Kerry Underwood

Archive for August 2018


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In September and October I am delivering my new course – Getting the Retainer Right – in 10 cities – details and booking form here.

It should go without saying that a fast track matter should never be listed for a split trial, and the superior courts are now strongly against split trials in any matter, but nevertheless it does still happen.

In those circumstances what is the correct level of fixed recoverable costs, and when is the claimant entitled to them?

At present the fixed recoverable costs scheme only applies to personal injury cases, and not all of those, and with a maximum value of £25,000, unless the matter has wrongly been placed on the portal.

This issue will become a far more significance as and when fixed recoverable costs spread to all civil litigation valued at £100,000 or less.

Although the rules do not deal with the matter, my view is that a successful claimant cannot be entitled to receive the fixed recoverable costs once he or she has won the liability trial, essentially for two separate reasons.

Firstly, both the preparation fee and the trial advocacy fee are in part calculated by reference to damages, and so it would be impossible to quantify the fixed recoverable costs.

Clearly if the matter is going to trial it has reached the final stage of the Table in CPR 45.29 Table 6B, that is issued – Post Listing and Pre-Trial.

The fixed recoverable costs in the different type of ex-portal claims which have reached that stage are:


  • road traffic accident    2,655 plus 20% of damages

  • employers liability      4,280 plus 30% of damages

  • public liability             3,790 plus 27.5% of damages

In all types of work the trial advocacy fee is fixed by reference to the amount awarded by the court as follows:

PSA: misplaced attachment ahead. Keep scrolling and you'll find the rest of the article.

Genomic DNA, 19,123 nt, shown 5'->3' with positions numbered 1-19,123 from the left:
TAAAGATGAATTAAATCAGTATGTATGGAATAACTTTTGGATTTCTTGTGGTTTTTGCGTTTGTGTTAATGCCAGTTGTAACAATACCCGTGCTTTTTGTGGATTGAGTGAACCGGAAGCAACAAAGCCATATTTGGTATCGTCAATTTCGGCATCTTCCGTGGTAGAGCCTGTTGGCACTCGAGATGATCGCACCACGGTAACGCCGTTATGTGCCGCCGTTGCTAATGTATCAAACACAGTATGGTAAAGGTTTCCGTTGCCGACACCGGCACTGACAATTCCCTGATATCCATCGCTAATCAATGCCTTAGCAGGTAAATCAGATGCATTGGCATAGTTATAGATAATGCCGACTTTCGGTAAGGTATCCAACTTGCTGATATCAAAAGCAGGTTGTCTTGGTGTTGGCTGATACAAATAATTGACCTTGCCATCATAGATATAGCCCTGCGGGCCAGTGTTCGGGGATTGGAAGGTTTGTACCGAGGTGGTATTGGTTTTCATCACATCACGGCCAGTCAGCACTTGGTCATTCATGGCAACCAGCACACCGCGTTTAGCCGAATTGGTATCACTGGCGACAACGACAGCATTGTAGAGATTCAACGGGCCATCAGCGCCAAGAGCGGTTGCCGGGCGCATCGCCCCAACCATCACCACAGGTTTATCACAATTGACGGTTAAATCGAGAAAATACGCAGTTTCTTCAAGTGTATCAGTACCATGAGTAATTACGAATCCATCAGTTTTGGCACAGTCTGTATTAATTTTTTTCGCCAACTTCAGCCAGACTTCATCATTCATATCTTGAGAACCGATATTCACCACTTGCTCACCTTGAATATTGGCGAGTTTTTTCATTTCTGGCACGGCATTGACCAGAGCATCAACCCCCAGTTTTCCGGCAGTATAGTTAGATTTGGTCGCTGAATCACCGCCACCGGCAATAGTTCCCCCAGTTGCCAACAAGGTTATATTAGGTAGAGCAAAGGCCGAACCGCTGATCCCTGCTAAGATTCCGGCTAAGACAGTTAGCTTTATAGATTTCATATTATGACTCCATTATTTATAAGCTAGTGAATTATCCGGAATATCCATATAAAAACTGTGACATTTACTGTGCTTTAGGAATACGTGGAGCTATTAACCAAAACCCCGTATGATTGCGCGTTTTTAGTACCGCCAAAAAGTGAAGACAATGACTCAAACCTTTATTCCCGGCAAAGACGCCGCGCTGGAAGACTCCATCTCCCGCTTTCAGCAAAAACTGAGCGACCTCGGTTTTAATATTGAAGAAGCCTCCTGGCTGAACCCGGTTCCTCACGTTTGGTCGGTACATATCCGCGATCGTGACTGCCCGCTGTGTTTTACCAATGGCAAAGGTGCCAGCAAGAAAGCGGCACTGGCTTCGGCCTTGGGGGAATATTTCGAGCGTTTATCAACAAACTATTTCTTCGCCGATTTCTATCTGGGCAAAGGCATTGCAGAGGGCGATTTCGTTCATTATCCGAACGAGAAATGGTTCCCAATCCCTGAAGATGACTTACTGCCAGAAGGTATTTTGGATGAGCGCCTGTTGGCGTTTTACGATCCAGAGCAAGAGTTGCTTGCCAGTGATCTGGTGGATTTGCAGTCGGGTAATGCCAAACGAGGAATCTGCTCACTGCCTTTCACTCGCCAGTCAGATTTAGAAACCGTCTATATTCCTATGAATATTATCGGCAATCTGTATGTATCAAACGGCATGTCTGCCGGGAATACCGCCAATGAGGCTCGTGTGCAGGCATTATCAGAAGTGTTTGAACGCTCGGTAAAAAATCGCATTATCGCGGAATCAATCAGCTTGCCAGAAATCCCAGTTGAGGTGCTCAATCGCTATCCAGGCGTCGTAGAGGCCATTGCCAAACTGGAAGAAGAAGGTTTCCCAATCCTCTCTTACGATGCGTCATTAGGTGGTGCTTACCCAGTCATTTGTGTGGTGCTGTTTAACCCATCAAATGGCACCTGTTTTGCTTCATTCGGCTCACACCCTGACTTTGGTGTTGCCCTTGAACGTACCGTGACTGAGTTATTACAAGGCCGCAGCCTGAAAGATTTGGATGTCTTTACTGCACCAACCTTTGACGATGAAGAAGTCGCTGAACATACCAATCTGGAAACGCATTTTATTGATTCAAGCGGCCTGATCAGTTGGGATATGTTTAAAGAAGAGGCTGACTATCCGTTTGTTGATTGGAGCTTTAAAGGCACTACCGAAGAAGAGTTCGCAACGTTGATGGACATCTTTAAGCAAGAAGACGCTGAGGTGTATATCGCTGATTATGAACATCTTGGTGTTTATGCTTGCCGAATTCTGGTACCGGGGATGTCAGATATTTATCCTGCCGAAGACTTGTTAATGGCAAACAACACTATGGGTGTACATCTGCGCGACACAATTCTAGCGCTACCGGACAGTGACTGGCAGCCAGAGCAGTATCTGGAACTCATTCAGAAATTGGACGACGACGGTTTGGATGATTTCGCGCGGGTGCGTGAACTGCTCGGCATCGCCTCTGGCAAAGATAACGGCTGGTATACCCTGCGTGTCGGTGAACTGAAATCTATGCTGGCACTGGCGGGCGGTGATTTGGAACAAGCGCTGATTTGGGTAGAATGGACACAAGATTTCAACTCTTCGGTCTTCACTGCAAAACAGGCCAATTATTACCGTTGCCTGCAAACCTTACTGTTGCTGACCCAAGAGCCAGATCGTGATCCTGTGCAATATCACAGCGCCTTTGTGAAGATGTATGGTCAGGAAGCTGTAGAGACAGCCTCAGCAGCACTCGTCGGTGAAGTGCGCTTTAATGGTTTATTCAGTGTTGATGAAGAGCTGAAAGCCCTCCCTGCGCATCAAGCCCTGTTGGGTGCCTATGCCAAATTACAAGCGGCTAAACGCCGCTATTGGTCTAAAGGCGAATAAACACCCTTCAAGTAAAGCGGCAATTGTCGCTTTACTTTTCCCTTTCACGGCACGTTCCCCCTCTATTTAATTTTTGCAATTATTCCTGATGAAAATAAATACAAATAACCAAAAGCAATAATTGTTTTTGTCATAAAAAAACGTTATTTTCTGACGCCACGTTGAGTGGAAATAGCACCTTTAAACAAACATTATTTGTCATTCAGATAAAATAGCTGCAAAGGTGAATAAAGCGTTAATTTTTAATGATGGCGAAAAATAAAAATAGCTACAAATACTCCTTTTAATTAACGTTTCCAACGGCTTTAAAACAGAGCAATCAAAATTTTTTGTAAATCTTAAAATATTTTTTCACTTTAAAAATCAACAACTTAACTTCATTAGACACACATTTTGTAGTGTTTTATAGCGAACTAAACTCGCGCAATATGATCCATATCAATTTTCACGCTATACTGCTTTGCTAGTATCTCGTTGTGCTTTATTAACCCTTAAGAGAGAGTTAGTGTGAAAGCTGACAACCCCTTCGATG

• up to £3,000                     500

  • £3,000 to £10,000            710

  • £10,000 to £15,000       1,070

  • £15,000 and over           1,705

The second reason is that the defendant may have made a Part 36 offer, which the claimant has failed to beat.

Let us assume that the defendant had offered £10,000 very early on in the case, and the claimant then wins on liability, but obviously without quantum being determined, as it is a split trial.

At that stage no one will know whether or not the defendant’s Part 36 offer will be beaten or not, as obviously that will be determined at the quantum trial.

The principle applies even if no Part 36 offer has been made, and in any event a defendant who has lost a liability trial is then very likely to make a Part 36 offer on quantum.

That raises an interesting, and as yet unanswered, question as to what happens in those circumstances.

The claimant has had to do all of the work in readiness for a liability trial, and has thus reached the final stage.

After the liability trial the defendant, for the first time, makes a Part 36 offer, which the claimant then fails to beat at the quantum trial.

What happens to costs?

My view is that the claimant still gets the full preparation costs, that is in accordance with the formula set out above, together with the trial advocacy costs of the liability trial, and does not have to pay the defendant any costs in relation to preparation.

The claimant would not get the costs of the second trial, and would have to pay the defendant’s costs of that trial.

I am unaware of any case on this point.

In relation to the fees for the quantum trial, neither party should get any extra preparation costs as the fixed fee, calculated in relation to the formula above, is intended to cover all liability and quantum issues and the fixed recoverable costs scheme does not differentiate between cases where liability is admitted, and those where it is not admitted.

Thus if a case is settled just before trial for, say, £10,000, then the claimant recovers exactly the same level of fixed costs whether liability was admitted only just before trial, or where it had been admitted at the very beginning of the case, meaning that almost no work on liability was done.

The idea is that it is a swings and roundabout system.

The advocacy fee is a freestanding view and generally a successful claimant should get a second advocacy fee if there is a liability trial and a quantum trial, although again, there is no authority on this point.

Presumably the amounts of damages awarded at the quantum trial would also determine the level of fixed advocacy costs for the liability trial, in accordance with the above formula.

Outside the field of personal injury there is no system of Qualified One-Way Costs Shifting, and therefore where there is a liability trial at which the defendant succeeds, then that is the end of the matter and the defendant will get its costs in accordance with the fixed recoverable costs formula.